"Chess is a game of peremptory advantage. Your fear gives me the edge, just as would your inattention, lack of confidence, poor imagination. In other words, any flaw you carry to the board."

"But I don't even know how to play."

"One flaw, I trust, we'll soon amend. Tell me what you do know."

She looked down at the board.

"I know these short ones are the pawns. And the tall ones are the King and Queen."

"That's all?"

His question was dispassionate. It told her nothing of how he felt about her nearly total ignorance of the game. She tried, by way of compensating, to hazard some assumptions.

"All the pieces line up with each other at the start… A pawn can jump two squares at once."

"On its first move only."


Within three-quarters of an hour, Marcy knew considerably more.

"You haven't mentioned the poisoned pawn."

He sat back in his chair, bemused.

"Where did you hear that term?"

"Tell me what it is first."

"It's a reference to the twenty-ninth move in the second game of the 1972 World Chess Championship—Spassky vs. Fischer."

She looked perplexed.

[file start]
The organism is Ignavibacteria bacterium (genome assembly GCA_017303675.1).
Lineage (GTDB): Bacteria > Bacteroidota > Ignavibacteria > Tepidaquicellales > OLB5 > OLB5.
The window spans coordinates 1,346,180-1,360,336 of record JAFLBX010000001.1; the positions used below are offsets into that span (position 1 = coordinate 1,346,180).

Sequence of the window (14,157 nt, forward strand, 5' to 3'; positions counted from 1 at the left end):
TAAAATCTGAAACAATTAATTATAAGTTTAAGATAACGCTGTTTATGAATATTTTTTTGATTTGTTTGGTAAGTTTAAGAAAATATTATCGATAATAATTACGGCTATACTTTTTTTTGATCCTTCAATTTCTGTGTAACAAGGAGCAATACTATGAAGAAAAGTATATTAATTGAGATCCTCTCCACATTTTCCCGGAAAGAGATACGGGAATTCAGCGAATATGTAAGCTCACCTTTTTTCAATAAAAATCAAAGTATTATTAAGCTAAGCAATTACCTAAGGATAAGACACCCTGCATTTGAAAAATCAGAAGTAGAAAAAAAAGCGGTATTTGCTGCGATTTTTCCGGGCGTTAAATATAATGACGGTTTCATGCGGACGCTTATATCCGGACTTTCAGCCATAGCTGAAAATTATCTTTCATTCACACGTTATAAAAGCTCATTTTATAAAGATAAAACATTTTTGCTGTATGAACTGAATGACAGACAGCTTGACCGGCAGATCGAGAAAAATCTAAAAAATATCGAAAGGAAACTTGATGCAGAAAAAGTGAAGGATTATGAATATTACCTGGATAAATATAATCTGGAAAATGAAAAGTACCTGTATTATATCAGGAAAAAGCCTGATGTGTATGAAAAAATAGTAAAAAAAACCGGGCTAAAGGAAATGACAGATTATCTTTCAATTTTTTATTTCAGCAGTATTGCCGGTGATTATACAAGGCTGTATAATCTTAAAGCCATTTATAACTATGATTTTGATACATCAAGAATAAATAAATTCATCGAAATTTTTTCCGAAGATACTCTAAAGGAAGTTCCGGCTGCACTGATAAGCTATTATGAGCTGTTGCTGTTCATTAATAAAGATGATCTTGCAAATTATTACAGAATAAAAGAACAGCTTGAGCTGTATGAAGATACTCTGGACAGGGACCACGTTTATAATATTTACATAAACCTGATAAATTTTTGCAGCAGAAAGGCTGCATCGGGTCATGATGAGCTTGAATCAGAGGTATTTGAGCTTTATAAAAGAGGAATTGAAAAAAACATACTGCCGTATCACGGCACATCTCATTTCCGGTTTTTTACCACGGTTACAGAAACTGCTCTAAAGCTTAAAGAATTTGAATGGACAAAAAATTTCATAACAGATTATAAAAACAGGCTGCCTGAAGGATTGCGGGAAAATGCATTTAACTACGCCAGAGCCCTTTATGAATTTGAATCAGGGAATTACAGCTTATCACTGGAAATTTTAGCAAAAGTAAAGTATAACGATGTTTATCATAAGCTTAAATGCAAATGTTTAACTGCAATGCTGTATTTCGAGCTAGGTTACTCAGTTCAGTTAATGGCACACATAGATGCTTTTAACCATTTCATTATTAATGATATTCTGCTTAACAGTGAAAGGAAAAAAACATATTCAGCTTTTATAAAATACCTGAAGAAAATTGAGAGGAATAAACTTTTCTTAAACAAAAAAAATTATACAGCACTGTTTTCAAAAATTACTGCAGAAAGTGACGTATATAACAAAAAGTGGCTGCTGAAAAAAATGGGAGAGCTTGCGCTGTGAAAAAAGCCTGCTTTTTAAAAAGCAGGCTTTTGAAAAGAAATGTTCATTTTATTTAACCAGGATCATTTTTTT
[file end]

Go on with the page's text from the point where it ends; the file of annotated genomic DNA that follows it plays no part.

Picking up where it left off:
"You asked; I told you. So where did you hear it?"

"What does it mean, though?"

He paused a moment, then using the crisp, aggressive moves he consistently made with the chessmen, he set up the position.

"This won't mean much to you yet, but here's how things looked before that move. It's about even. Black could play for a draw but instead does this."

He snatched the King Rook's pawn with the Bishop.

"After that the game was lost." He held up the captured piece. "That's why this was called 'the poisoned pawn.' By taking it, Fischer killed his chances. Most think it was the worst blunder of his career."

Marcy thought a minute. Her ambivalence toward Sister Dana was disturbing. And since the courses had begun, the nun's behavior confused her even more. Yesterday she had escorted Marcy to every single class, was with her every second in between, asking how things went, whether she liked the teacher, checking assignments, offering help, hovering like a bee. Today, she knew, would have been the same, had Sister Zoe not intervened. And Marcy was glad she had. But why? Sister Dana was her closest friend, her only friend, really. Why, then, was she so relieved to be spared the nun's loving presence?